Meaning: Hello, my name is
After you have given someone your name, the next part to making a proper introduction in Spanish would be to ask what the name of the person that you are speaking to is.
Here are the two common Spanish phrases used when asking somewhat what their name is:
1. ¿Cómo se llama?
Meaning: What’s your name? (formal)
2. ¿Cómo te llamas?
Meaning: What’s your name? (informal)
As you can see, the difference comes down to whether or not they use the formal or informal version of the word “you”. In Spanish, you is either “tu” or “usted” and with the former being considered informal. Depending on which version of “you” is used, the statement or phrase is either formal or informal.
The most basic ways to introduce yourself in Spanish would consist of taking these three steps. So, you choose a greeting, then a way to introduce yourself, and finally choose how you should ask someone else what their name is.
Here are some scenarios and examples:
Scenario 1: It is your first meeting with your language learning partner.
Hola, me llamo es Kyle. ¿Cómo se llama?
Scenario 2: You are at a bar with your classmates, someone new comes over.
Hola, soy Candice. ¿Cómo se llama?
Scenario 3: You have come to school early to meet your new professor before class.
Buenas dias. Me nombre es Adam. ¿Cómo se llama?
Scenario 4: You are starting a new job. You are leaving the offices and find yourself waiting for the elevator with someone new.
Buenas noches. Me llamo Raquel. ¿Cómo se llama?
After proper introductions are made, you can usually take that as a key that it’s time to start a conversation. If you are at a bar or some other social function, you can try to use this list of Spanish small talk questions to get to know someone better.
However, you might want to use some of these polite phrases here to respond to the introductions that have just been made.
1. Mucho gusto.
Meaning: Nice to meet you.
Meaning: Happy to meet you! (masculine)
Meaning: Happy to meet you! (feminine)
4. Estoy encantada de conocerla.
Meaning: I’m pleased to meet you (feminine)
5. Estoy encantada de conocerlo.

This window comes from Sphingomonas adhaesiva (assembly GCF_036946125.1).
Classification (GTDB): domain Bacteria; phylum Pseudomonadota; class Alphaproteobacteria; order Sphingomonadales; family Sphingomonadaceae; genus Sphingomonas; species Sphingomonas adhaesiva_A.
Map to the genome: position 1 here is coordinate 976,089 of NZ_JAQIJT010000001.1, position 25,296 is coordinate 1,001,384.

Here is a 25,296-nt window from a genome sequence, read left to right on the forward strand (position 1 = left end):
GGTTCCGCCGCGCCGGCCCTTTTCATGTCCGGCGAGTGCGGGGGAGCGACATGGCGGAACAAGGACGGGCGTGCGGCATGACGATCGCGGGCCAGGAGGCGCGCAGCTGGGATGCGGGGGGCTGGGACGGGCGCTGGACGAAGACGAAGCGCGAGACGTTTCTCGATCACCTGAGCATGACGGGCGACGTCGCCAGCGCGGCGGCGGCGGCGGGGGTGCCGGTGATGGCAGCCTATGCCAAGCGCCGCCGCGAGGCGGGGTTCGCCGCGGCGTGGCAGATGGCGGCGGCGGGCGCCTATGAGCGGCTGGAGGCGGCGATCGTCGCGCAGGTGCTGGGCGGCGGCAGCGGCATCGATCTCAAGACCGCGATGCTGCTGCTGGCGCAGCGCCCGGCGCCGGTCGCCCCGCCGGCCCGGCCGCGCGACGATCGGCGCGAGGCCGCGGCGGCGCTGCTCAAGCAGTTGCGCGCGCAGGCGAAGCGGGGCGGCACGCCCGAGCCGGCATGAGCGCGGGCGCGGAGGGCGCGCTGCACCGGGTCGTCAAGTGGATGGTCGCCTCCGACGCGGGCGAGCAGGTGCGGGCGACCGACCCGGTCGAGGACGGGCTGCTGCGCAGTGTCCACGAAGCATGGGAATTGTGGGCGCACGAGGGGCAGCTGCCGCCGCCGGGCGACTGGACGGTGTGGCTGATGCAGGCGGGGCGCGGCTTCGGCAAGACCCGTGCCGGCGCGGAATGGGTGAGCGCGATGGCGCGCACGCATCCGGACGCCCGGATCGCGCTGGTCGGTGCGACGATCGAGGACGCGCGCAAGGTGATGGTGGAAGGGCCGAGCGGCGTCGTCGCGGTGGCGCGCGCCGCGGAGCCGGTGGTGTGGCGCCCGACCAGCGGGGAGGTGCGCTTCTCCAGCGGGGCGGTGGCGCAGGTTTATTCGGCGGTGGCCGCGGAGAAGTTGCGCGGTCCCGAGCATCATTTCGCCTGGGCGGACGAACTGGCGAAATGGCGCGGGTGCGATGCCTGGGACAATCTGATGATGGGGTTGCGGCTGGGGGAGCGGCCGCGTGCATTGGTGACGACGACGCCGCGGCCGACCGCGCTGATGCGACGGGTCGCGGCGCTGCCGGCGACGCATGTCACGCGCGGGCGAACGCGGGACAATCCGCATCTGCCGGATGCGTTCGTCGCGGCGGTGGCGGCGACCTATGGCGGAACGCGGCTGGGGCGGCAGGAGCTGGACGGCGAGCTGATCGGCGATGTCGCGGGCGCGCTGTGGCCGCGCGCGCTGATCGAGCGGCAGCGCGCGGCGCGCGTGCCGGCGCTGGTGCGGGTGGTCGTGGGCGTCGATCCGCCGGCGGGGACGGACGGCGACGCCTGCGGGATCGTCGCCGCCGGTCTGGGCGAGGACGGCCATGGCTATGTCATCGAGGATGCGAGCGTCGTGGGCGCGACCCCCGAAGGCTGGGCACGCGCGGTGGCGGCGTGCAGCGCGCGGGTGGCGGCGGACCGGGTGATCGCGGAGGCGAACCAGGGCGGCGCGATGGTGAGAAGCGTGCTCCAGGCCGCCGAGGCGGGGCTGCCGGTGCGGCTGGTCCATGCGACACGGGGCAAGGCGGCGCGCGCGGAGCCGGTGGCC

Meaning: I’m pleased to meet you (masculine)
6. Es un placer
Meaning: it’s a pleasure
7. Tanto gusto
Meaning: I’m delighted to meet you
The longer you travel through a Spanish-speaking area, the greater the chance that you yourself might need to introduce, not just yourself but someone else!
Let’s say, for example, you are in a bar with your new friend Miguel when your classmate Daisy walks in. When you greet Daisy, it’s also proper that you introduce her to Miguel. To do that, you need to know the following phrases that you can use to introduce someone.
1. Este es + name
Meaning: This is
2. Se llama + name
Meaning: His/her name is
If you are in a more formal setting, the appropriate phrase to use to introduce someone is the more formal:
3. Permíteme presentarle a + name
Meaning: I’d like to introduce you to + name
As important as it is to learn how to properly introduce yourself in Spanish, it’s also important to learn how to keep a conversation going in Spanish. If you have a hobby or an interest, learn how to talk about those interests in Spanish. We’ve got some posts that can help if, for example, you are interested in talking about sports or the arts.
The best way to learn how to properly introduce yourself in Spanish and start a conversation, however, is to just start talking to a native Spanish speaker. That’s why learning Spanish with a native-speaking online tutor is a good idea. You can practice introducing yourself and having a conversation with your tutor and get real-time feedback as well as conversational tips and tricks.
You should really check out the Spanish-speaking tutors on JustLearn. Your sure to find a tutor that can help you not only learn Spanish but appreciate the beauty of the language and the cultures that consider it their native tongue.
Step 1: Start With A Friendly Greeting, Step 2: Introduce Yourself, Step 3: Ask someone what their name is